Successfully reported this slideshow.
We use your LinkedIn profile and activity data to personalize ads and to show you more relevant ads. You can change your ad preferences anytime.

Introduction to Wildlife Photography 2014

1,469 views

Published on

An introduction to wildlife photography

Published in: Art & Photos
  • Digital Wildlife Photography --- http://amzn.to/22wwDEW
       Reply 
    Are you sure you want to  Yes  No
    Your message goes here
  • Wildlife Photography: From Snapshots to Great Shots --- http://amzn.to/1Rv3Qsa
       Reply 
    Are you sure you want to  Yes  No
    Your message goes here
  • Wildlife Photography: Advanced Field Techniques for Tracking Elusive Animals and Capturing Magical Moments --- http://amzn.to/1puVwlJ
       Reply 
    Are you sure you want to  Yes  No
    Your message goes here
  • Be the first to like this

Introduction to Wildlife Photography 2014

  1. 1. Wildlife Photography By David Elms
  2. 2. What is the best Camera? • Compact • Bridge Camera • Consumer SLR • Professional SLR • Remember the quality of the lens has a big effect on the quality of the final image
  3. 3. Fill the Frame
  4. 4. • 14 x 7 Squares = 98 • 10 MP = 10,000,000 Pixels • 10,000,000 / 100 = 100,000 Pixels • Therefore the Rabbit is 1 hundredth of the total image size • Or less then 1 Mega Pixel Fill the Frame
  5. 5. Fill the Frame • Get as close to the subject as possible using what ever method you can if you intend to crop the image or blow it up for printing or any visual application.
  6. 6. Circle of Alertness
  7. 7. Get close to your subject • Camera Options – Digital Zoom – Optical Zoom – Teleconverters – Telephoto Lenses • Human Options – Practice – Field Craft – Knowledge
  8. 8. Focal Length 18mm
  9. 9. Focal Length 35mm
  10. 10. Focal Length 50mm
  11. 11. Focal Length 100mm
  12. 12. Focal Length 200mm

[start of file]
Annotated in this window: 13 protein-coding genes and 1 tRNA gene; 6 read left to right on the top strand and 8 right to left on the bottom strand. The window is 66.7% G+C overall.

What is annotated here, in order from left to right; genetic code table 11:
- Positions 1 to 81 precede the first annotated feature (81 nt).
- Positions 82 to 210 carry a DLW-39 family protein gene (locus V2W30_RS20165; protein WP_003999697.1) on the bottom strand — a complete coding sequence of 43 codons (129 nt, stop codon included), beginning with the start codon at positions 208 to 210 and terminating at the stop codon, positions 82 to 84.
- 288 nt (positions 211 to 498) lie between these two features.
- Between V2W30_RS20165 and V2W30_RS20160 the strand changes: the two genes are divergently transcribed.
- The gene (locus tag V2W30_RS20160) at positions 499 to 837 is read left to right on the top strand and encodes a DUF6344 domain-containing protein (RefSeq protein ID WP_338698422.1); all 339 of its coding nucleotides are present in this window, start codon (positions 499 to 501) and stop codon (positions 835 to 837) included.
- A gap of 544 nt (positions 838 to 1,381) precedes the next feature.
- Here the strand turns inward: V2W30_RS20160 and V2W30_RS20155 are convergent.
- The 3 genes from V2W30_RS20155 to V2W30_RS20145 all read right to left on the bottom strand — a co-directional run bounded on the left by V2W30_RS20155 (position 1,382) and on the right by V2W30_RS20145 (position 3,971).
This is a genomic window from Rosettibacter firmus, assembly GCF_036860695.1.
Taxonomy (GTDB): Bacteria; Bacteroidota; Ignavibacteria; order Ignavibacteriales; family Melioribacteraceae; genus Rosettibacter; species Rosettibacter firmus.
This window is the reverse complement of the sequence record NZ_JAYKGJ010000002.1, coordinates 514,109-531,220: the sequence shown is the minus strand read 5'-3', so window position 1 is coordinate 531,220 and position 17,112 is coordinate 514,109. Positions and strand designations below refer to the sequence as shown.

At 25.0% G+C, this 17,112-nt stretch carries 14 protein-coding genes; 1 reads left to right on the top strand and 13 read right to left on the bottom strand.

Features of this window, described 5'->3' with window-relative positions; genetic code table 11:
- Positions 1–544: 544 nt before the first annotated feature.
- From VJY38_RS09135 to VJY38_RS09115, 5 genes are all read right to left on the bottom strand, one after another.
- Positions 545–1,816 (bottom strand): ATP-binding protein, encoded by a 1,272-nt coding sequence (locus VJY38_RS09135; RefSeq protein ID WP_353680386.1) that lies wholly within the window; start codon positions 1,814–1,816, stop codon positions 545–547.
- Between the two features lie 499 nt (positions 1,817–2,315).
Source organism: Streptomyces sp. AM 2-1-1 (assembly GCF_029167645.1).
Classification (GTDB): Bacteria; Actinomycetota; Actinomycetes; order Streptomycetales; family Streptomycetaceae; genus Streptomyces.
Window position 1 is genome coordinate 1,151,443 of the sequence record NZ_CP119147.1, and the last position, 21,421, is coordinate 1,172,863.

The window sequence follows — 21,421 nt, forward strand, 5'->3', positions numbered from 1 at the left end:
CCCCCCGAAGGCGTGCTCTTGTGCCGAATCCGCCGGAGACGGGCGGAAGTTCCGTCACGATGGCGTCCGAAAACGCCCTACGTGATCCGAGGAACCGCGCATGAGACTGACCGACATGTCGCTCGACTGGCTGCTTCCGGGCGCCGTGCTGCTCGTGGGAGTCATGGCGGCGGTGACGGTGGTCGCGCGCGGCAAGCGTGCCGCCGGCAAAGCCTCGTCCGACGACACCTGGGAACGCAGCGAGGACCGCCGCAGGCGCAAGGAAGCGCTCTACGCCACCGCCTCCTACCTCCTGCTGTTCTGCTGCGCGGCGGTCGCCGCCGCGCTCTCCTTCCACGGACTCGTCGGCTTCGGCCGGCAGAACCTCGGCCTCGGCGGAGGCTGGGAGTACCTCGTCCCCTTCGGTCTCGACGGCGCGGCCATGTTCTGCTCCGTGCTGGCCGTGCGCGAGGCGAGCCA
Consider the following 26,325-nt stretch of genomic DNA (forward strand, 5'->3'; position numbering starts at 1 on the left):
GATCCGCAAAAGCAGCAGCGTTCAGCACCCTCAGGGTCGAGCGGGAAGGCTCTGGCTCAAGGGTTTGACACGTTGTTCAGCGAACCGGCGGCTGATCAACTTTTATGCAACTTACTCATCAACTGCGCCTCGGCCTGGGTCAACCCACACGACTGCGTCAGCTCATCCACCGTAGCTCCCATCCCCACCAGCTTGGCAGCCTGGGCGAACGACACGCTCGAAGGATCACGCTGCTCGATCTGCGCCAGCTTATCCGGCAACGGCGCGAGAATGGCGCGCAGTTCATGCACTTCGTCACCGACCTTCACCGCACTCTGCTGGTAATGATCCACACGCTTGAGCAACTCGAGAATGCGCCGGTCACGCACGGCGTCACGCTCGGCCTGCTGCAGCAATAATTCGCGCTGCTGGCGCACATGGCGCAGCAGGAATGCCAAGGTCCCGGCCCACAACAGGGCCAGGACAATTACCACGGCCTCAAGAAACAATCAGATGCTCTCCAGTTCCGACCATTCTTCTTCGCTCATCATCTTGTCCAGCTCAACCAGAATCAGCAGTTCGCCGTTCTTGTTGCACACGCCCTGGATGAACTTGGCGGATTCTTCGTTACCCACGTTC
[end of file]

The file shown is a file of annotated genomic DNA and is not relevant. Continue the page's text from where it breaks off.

13. 13. Focal Length 300mm
  14. 14. Focal Length 400mm
  15. 15. Focal Length 600mm
  16. 16. Focal Length 800mm
  17. 17. The Basics - Part 1 • Know your Camera – work out the best settings. – Highest Resolution (Raw/Jpeg) – Mode = Aperture Priority – Metering = Evaluative/Matrix – Focus Pattern = Ai Servo or Predictive Focus – Focus Mode = Continuous Focus / Single Focus – Shooting Mode = Single or Multishot.
  18. 18. The Basics – Part 2 • Remember the old adage “F8 and you’re there”. i.e. F8, ISO 400 is a good starting point • Know your Kit
  19. 19. Remember that light is king • Time of day • Sunrise & Sunset warms. • Position of sun to subject. • Understand how to combat poor or bright light. • Use filters, polarisers as required. • Remember without light you will have no image.
  20. 20. Practice makes perfect • Get out and practice – Zoos – Safari Parks – Parks – Garden – Countryside – Nature Reserves – Holidays – Other Locations
  21. 21. • Pros – See species that you normally wouldn't encounter • Cons – Glass or wires can prove tricky to remove Zoos and Safari Parks
  22. 22. Zoos and Safari Parks • Pros – See species that you normally wouldn't encounter – Allows you to get close to the wildlife • Cons – Glass or wires can prove tricky to remove – Tags, rings or markings will give the game away
  23. 23. • Pros – See species that you normally wouldn't encounter – Allows you to get close to the wildlife – Allows you to see many different species in a limited time • Cons – Glass or wires can prove tricky to remove – Tags, rings or markings will give the game away – Backgrounds can be problematic Zoos and Safari Parks
  24. 24. • Pros – No or Low cost • Cons – Furniture and Backgrounds can be problematic Parks and Gardens